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Digital redlining poses a hidden danger to consumers


Consequences for communities of color

By Jacob Jauregui | Guest OpEd

In an era where high-speed internet is an essential tool for education, employment, and seemingly all forms of communication, it’s critical that we eliminate the digital divide and give everyone, regardless of income or racial background, the internet access that they need to participate in today’s society.

But achieving digital equity is just as much about passing laws that address inequities as it is about having responsible corporate actors that don’t discriminate against marginalized communities. That’s why it was so concerning to see a recent California Public Utilities Commission (CPUC) study which found that two of our state’s leading internet providers - AT&T and Comcast - are digital redlining against low-income communities.

Digital redlining refers to when an internet service provider intentionally underinvests in low-income minority communities, assuming that they will earn higher profits in wealthier, whiter neighborhoods. According to the CPUC study, both providers’ service areas across LA County suggest that they are doing just that, as “low-income households make up a disproportionate share of those households without access to broadband service.” In AT&T’s case, these findings are especially troubling because they add to a well-documented history of discrimination against communities of color - the massive provider has redlined in various other big cities across the country, including Detroit, Dallas and Cleveland, among others.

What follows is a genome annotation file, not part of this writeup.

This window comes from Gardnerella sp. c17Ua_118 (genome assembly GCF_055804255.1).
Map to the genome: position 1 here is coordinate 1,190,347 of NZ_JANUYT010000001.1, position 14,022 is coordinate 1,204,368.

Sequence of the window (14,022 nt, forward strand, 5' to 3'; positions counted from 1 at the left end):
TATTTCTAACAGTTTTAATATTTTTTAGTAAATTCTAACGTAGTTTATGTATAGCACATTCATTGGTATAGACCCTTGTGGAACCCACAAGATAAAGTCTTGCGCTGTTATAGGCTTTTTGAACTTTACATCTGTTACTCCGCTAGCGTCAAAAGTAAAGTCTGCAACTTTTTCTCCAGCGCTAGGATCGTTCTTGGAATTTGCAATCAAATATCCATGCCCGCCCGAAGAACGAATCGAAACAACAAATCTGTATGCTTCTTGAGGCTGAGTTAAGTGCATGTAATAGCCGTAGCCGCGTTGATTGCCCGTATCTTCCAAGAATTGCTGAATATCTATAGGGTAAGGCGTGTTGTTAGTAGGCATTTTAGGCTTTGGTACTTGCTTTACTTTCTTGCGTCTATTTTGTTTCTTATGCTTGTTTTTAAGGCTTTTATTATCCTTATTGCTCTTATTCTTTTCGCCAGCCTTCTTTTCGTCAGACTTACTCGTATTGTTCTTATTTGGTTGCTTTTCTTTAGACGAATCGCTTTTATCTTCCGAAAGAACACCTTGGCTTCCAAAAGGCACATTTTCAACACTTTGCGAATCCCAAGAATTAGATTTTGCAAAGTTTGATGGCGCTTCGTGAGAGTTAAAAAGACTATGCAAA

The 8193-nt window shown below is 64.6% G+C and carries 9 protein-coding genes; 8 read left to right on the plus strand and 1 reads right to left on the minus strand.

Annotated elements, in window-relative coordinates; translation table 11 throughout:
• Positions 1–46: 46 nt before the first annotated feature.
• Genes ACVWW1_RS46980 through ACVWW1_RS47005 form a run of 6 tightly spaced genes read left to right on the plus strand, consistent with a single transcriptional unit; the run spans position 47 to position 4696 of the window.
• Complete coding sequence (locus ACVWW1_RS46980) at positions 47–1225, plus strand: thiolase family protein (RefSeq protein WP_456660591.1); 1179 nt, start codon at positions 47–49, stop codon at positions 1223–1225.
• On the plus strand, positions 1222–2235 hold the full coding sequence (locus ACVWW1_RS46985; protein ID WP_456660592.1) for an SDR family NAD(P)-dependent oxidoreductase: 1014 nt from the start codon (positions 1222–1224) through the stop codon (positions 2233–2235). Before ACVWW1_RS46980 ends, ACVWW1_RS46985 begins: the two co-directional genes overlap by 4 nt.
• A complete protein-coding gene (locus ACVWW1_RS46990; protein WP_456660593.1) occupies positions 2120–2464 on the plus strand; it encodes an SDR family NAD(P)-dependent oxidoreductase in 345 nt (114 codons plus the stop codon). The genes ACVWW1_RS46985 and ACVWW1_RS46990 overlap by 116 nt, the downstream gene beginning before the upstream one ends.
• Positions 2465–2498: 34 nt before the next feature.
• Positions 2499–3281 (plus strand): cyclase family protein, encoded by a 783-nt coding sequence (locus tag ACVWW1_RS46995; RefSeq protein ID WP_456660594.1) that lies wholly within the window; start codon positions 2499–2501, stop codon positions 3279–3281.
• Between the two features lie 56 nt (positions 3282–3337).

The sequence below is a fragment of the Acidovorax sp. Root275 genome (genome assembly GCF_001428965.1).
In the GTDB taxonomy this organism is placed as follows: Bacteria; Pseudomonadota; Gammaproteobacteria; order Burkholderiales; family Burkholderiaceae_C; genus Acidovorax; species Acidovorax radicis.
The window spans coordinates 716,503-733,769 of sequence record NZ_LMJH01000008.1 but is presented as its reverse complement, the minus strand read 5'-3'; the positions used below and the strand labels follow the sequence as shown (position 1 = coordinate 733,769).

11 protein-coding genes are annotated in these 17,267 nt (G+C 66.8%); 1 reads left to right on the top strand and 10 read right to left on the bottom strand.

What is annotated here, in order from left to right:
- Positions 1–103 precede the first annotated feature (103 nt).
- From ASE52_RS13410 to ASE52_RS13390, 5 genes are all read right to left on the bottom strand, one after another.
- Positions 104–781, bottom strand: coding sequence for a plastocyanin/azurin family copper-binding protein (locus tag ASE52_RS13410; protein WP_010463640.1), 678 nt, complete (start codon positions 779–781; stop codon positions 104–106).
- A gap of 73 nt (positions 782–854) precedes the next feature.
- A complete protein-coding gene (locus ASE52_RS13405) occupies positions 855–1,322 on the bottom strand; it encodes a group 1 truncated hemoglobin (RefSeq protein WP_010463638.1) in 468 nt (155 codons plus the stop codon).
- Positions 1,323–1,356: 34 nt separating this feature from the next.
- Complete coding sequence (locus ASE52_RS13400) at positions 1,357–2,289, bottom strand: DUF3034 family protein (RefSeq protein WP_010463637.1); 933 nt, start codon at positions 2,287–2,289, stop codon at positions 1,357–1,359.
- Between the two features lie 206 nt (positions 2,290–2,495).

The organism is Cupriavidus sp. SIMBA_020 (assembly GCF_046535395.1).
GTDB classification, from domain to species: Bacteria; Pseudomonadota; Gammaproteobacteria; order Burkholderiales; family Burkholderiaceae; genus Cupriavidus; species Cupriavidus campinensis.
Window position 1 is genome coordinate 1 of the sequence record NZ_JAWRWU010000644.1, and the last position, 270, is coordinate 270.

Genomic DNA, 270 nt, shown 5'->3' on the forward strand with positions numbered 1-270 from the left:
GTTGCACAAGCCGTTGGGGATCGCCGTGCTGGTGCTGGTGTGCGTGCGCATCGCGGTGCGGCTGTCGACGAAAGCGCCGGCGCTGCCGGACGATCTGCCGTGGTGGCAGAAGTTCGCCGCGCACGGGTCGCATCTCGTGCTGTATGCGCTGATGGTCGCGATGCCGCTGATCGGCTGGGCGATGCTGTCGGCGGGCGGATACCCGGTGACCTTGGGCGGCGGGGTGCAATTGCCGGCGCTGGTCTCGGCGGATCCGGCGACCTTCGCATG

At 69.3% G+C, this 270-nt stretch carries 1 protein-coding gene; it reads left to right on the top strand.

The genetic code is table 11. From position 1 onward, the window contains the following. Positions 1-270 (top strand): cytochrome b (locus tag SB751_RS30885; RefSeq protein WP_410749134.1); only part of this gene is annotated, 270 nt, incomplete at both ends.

It’s important to highlight the real life impact that these actions have on communities of color. This isn’t just about companies looking for a higher return on their investment, it’s about pivotal stakeholders that, despite claiming to be advocates for equality and addressing the digital divide, repeatedly take part in business practices that further widen the gaps in access to critical services.

The consequences of digital redlining for communities of color are severe and multifaceted. Access to high-quality education is compromised, as students without reliable internet access struggle to keep up with online assignments, research, and learning resources. Employment opportunities are limited, as the job market increasingly relies on digital platforms for job applications and remote work. Small businesses in digitally redlined communities face significant challenges in competing on equal footing with businesses benefiting from reliable internet services.

These impacts aren’t just speculative, we have seen the ways they’ve harmed communities of color as society has become more reliant on online services. One study from 2020 found that one out of every three Black, Latinx and Native American households did not have a broadband connection at home, while others have shown a direct correlation between connectivity and performance in school and beyond, as “inequalities in access [...] contribute to students performing lower on standardized test scores, such as the SAT, and being less interested in careers related to science, technology, engineering, and math.”

Communities of color already face serious disadvantages stemming from racial inequality: worse health outcomes, disproportionate impact by environmental hazards, lower rates of upward social mobility and more. Digital redlining is another insult to the injuries and disadvantages caused by systemic inequities.

When we rely on companies like AT&T to expand access to connectivity to all Americans who lack it, we shouldn’t allow them to blatantly neglect the communities that need them most.

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